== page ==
Sudan, Africa's largest country, is in the final run-up to a critical referendum on independence for the oil-rich south in January 9, 2011 that seems certain to split the war-scarred state. For many, there is a fear that the split between the North and South could birth a new religion conflict between the two sides: the north, dominated by Arab Muslims, and the south, predominantly Christians.
The Great divorce is scheduled for this January 9, 2011, as part of the peace agreement that was signed in 2005 to end the two decades civil war in which an estimated 2 million people lost their lives. Sudaneses all around the globe ended their registration last month with an estimated 3 million people registered and ready to cast their votes. Despites all the tension generated by the current regime in Khartoum led by President Omar al-Bashir, it appears that Sudaneses are ready to vote for the split of the largest Africa's country.
The Sudan People's Liberation Movement, which has run the south since the 2005 pact was signed, declared at the weekend it wouldn't accept a delay "even for a single day."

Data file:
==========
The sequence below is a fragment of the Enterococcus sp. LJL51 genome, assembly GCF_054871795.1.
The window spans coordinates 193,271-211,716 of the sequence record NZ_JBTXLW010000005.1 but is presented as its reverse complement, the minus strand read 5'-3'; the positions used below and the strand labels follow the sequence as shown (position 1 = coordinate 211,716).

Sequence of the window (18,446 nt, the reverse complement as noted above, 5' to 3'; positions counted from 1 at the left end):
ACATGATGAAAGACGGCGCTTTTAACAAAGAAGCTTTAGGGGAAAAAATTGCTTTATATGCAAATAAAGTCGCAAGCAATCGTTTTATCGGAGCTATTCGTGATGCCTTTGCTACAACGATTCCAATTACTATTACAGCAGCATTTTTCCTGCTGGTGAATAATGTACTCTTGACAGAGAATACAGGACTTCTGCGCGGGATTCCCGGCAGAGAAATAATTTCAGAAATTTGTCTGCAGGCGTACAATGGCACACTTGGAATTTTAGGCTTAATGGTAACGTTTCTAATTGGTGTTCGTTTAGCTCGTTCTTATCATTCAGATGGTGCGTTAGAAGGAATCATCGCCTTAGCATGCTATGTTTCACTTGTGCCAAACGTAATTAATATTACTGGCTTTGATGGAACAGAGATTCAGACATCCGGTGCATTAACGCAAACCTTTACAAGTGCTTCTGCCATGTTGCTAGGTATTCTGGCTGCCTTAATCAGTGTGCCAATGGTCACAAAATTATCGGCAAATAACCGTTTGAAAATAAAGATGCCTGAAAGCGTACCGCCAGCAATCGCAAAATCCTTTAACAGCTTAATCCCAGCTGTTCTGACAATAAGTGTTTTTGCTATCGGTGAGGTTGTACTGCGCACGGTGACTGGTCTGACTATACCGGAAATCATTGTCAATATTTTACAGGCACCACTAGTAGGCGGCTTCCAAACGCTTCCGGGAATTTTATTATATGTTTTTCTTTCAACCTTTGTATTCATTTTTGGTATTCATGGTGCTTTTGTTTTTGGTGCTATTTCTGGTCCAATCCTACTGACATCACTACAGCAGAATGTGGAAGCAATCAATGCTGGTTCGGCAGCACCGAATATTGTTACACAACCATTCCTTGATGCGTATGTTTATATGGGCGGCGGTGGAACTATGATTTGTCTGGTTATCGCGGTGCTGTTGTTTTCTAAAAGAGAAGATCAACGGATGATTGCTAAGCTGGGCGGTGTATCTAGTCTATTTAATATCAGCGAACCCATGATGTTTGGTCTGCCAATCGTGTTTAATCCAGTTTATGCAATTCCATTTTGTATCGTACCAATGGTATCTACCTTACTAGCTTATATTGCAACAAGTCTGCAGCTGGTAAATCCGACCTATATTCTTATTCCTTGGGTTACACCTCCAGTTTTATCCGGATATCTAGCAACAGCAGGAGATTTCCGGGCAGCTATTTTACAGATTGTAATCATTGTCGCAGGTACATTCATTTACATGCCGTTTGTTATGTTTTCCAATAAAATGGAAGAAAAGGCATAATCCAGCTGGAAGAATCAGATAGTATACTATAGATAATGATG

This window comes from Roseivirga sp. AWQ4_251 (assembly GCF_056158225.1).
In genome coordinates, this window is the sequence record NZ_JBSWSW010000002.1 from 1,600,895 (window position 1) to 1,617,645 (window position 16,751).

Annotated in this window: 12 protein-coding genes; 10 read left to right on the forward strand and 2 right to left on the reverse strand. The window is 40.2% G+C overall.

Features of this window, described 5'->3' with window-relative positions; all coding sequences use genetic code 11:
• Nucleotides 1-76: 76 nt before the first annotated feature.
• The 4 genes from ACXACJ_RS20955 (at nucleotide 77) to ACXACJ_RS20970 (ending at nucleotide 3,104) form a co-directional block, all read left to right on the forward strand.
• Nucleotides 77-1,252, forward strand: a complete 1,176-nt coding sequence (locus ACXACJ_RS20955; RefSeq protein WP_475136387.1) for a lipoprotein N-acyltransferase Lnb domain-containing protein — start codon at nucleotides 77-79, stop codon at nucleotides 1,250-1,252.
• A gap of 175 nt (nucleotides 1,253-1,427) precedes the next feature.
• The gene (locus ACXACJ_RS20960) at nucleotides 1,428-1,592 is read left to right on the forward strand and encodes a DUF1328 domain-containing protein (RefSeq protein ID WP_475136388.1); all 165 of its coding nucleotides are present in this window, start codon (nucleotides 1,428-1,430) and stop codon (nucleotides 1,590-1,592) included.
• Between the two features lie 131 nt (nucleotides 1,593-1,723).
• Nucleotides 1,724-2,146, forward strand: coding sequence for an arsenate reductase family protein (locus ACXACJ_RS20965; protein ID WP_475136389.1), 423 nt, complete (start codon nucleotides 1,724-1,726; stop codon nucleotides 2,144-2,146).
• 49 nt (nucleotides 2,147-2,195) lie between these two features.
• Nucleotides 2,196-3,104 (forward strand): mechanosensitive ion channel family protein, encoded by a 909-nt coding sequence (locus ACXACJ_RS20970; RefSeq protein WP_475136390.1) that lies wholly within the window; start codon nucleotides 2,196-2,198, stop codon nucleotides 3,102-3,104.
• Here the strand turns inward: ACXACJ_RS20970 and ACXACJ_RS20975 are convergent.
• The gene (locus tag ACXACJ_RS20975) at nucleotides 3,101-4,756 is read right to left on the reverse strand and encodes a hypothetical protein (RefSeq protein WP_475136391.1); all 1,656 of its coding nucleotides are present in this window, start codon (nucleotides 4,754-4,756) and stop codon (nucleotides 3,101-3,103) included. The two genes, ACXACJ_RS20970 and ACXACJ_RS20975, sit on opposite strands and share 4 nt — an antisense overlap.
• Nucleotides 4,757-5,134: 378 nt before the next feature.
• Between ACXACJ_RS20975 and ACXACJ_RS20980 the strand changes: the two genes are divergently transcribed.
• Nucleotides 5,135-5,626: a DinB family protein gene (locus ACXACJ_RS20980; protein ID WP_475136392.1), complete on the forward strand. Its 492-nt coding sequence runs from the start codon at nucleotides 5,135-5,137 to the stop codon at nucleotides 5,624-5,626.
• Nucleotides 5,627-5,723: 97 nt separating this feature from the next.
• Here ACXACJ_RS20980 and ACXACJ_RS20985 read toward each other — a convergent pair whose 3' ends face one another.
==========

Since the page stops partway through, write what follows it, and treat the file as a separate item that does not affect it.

Battle for the Oil
Some three-quarters of Sudan's oil production of 500,000 barrels a day come from the south. Oil accounts for 98 percent of the South's budget source. Under the 2005 pact, this revenue is shared between the two sides but that could stop if the south secedes.
The United States is leading diplomatic efforts to ensure that the referendum takes place on January 9 as scheduled, without any unnecessary delays from the Khartoum's regime. To entice a peacfulsplit, the United States are offering to remove Sudan from the State Department's list of sponsors of terrorism as early as mid year 2011 if president Omar al-Bashir allows the highly charged referendum to go ahead without interference. Sudan landed on the black list in 1993 when it allowed itself to be a safe heaven for Osama Bin Laden. The United States incentive packages contains more than just the removal from the black list, but also other profitable activities such as debt relief, ending of sanctions and normalization of relations.
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